Without proper nutrition, people can become trapped in a cycle of poverty. That is why tackling hunger and increasing people’s access to food, underpins all our work. Over 1.8 million people benefited directly from our food, income and markets programmes, and over three million were indirect beneficiaries. Of the total over 50 per cent were women and girls.

We help the poorest farmers grow enough to feed themselves and their families by distributing seeds and equipment, improving access to resources and training them in innovative and sustainable farming techniques. This helps to fulfil their short-term food needs as well as building their resilience to future shocks such as drought. We run skills training for marginalised people, helping them to become numerate and literate or learn a basic trade in order to secure a sustainable, independent future. We help people gain access to markets by improving infrastructures, such as building roads and bridges, and by linking them to cooperatives so that they can act collaboratively and secure better trade terms. We also give financial assistance to those who need it most, and offer microfinance schemes and grants to help get small enterprises off the ground. Our cash-for-work schemes help people earn a basic wage while assisting their community, such as by repairing roads. We also advocate for land, water and other resource rights, as well as better government support of agriculture and enterprise development for the very poor. Below, we give some examples of our work in 2013.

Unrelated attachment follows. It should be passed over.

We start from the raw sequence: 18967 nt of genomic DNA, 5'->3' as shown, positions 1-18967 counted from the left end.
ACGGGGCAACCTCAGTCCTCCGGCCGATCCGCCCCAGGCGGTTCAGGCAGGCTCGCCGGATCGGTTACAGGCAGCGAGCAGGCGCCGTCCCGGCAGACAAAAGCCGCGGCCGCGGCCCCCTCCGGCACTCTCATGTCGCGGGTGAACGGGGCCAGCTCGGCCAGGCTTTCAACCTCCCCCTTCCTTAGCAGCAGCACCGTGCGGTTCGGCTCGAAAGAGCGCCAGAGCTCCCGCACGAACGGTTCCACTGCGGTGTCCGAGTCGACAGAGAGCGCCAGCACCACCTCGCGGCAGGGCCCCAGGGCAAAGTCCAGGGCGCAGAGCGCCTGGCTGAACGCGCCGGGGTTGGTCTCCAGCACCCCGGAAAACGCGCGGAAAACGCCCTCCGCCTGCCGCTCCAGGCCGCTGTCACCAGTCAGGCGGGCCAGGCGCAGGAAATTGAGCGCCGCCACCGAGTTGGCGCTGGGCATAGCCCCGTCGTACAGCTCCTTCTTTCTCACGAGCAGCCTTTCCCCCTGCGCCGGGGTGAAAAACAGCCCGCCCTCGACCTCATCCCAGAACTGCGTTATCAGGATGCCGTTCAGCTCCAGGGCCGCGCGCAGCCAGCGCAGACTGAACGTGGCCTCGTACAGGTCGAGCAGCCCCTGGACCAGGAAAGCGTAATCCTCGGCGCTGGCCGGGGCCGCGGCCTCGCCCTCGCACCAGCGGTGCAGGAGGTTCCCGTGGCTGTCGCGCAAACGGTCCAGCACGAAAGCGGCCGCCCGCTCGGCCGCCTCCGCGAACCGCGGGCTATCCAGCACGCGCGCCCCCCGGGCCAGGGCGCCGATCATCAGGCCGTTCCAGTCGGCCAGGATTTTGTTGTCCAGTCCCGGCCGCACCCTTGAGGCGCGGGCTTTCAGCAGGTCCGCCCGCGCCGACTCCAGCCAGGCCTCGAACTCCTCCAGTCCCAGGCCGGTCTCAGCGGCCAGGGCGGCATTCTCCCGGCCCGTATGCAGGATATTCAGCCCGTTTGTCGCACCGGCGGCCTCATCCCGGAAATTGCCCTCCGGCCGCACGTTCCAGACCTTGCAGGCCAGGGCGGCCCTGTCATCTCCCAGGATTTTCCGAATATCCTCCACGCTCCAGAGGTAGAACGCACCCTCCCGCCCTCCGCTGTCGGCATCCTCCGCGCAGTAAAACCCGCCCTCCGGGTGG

Helping the most marginalised

To ensure our help goes where it is needed, we work with communities to identify those who are the most vulnerable, such as women, the elderly, people living with HIV and AIDS or those who have been displaced. Our aim is to provide them with the tools and skills to support themselves in the long-term.

Over 1.8 million people benefited directly from our food, income and markets programmes, and over three million were indirect beneficiaries. Of the total over 50 per cent were women and girls.

In the Republic of Sudan, over 2,300 vulnerable households, comprising mainly of people returning home and internally displaced people in the Jebel Moon area benefited from the distribution of seed and irrigation equipment. We also worked with the government to facilitate training for 710 farmers. This support led to an increase in the number of households planting and harvesting a greater variety of crops, and growing cash crops to sell at markets.

In Tanzania, as part of our work to help the poorest households acquire title deeds for their lands, 14 land rights awareness meetings were conducted in 11 villages, reaching over 3,900 people. In Bangladesh, we worked with our partner, Coalition for Urban Poor, to advocate for the rights of pavement dwellers to access voter registration, national ID cards, birth certificates and education for their children. To date, 3,507 children have received birth registration certificates.